Location: Freienbach, Switzerland
MineWolf is the “leading provider of technology and services for the safe, reliable, innovative and cost-efficient clearance of landmines and other explosive devices.” The company, based in Switzerland, provides “effective and robust” solutions for C-IED and landmine clearance for military, humanitarian and commercial customers.
It has a long history of providing C-IED technology, with the first design steps for the MineWolf clearance machine being developed in 1998. In 2004, the first platform developed by MineWolf was built and accredited by the German Army, and since then the company has gone from strength to strength. Various platforms have been developed, from the Mini MineWolf (MW240), a remote-controlled platform, in 2007, to the Micro MineWolf (MW50) in 2013. The platforms are used by militaries, humanitarian agencies and commercial mine clearance agencies in countries including Afghanistan, Bosnia and Herzegovina, Iraq, Jordan and Lebanon. The British Army and German Bundewehr use them for route clearance in Afghanistan, and UNMAS workers and MINUSMA peacekeepers use them to clear IEDs in Mali.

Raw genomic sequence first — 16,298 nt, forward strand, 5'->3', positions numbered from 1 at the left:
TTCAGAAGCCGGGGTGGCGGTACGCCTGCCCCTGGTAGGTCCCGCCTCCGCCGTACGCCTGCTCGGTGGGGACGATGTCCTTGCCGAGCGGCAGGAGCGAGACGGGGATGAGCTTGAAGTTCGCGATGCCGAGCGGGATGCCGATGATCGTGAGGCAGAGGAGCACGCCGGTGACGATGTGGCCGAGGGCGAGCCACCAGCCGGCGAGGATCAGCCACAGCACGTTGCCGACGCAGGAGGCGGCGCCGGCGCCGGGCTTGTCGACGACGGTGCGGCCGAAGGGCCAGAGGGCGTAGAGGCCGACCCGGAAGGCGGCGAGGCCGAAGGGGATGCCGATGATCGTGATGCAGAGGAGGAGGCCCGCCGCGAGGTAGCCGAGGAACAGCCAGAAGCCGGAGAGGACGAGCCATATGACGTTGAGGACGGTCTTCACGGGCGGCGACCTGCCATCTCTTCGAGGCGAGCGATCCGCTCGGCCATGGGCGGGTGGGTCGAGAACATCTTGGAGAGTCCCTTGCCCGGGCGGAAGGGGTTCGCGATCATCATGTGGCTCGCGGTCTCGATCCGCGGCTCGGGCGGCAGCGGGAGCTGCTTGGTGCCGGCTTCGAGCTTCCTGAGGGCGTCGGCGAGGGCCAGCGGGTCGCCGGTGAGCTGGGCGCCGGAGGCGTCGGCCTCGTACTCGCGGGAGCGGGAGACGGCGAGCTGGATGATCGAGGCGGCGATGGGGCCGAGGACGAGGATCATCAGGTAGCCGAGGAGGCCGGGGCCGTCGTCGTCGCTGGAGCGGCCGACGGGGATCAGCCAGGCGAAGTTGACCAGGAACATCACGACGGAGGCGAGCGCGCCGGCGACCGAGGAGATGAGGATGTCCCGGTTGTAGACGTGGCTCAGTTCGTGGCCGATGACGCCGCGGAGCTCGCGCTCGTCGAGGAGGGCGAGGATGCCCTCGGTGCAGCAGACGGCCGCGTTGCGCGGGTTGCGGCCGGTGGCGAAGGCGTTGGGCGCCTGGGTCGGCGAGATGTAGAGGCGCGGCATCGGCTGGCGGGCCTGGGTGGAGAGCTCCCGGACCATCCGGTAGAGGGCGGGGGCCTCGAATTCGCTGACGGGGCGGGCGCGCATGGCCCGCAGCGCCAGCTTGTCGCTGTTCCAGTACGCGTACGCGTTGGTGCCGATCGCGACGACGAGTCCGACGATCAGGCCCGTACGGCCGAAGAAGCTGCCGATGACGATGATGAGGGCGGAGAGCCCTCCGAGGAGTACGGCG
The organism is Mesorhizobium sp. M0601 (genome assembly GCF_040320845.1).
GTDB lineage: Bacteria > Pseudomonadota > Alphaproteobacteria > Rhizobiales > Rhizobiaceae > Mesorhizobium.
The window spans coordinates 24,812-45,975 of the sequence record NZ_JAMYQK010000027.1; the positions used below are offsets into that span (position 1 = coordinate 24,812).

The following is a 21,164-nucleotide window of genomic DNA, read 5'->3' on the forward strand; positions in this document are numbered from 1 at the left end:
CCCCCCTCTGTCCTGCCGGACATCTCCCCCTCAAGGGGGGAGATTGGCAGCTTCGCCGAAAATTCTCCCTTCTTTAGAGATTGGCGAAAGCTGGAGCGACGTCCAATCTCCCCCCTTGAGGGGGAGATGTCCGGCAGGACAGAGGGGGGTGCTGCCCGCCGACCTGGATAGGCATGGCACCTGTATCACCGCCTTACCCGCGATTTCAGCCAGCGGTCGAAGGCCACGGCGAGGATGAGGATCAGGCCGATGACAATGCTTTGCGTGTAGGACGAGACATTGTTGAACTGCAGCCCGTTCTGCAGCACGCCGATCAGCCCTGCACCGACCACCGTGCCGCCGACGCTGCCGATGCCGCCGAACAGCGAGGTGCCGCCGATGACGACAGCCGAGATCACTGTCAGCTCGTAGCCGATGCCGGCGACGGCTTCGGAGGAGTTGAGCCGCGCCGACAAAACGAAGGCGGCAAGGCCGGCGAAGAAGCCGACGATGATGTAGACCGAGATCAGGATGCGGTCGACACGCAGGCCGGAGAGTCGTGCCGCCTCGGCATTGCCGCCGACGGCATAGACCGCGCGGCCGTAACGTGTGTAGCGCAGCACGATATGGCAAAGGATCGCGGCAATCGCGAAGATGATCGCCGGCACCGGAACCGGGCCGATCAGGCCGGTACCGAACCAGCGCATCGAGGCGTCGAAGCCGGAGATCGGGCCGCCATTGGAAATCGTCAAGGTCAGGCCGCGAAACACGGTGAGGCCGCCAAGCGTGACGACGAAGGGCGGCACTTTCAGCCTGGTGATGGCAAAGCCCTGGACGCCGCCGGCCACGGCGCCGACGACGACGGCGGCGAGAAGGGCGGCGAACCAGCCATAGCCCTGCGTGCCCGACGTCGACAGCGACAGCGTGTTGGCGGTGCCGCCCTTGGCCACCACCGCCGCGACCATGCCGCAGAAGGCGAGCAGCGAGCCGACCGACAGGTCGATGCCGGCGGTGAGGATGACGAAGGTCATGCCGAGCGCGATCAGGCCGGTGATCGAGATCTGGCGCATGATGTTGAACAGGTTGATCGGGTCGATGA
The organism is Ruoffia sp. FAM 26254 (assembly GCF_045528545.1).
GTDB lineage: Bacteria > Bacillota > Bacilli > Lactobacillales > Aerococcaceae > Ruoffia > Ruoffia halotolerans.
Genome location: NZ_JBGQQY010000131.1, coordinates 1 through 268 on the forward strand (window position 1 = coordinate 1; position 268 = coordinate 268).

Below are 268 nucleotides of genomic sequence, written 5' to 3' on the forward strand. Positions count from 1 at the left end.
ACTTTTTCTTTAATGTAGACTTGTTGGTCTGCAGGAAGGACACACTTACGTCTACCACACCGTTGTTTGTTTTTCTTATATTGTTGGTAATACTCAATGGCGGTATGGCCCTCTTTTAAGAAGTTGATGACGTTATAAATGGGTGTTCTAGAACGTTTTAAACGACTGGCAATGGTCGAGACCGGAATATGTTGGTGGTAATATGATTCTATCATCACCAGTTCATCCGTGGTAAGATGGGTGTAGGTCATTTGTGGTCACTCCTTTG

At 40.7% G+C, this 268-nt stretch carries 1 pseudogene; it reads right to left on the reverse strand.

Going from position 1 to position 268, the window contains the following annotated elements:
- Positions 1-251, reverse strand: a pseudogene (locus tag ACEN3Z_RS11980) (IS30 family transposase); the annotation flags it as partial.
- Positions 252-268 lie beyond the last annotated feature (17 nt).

The MineWolf platforms can all be adapted and fitted with interchangeable attachments in order to clear a range of explosive devices. They can be used for mine clearance, C-IED, and runway clearance by using the appropriate attachment. As well as core products, MineWolf also provides training, technical and operational support, maintenance, regional support, project management, and logistics support. Those who will be using the MineWolf can be trained and put through hazard awareness courses, and have access to a technical helpline and spare parts monitoring.
This profile is part of AOAV’s investigation into counter-IED (C-IED) actors around the globe. To see the list of all C-IED actors recorded by AOAV, see here. To see those engaged in the Middle East, the Sahel, North Africa or other highly impacted countries please see here, here, here, and here respectively. This research was made possible by funding from the NATO Counter Improvised Explosive Devices Centre of Excellence (C-IED COE). To read the full report, ‘Addressing the threat posed by IEDs: National, Regional and Global Initiatives’, see here.
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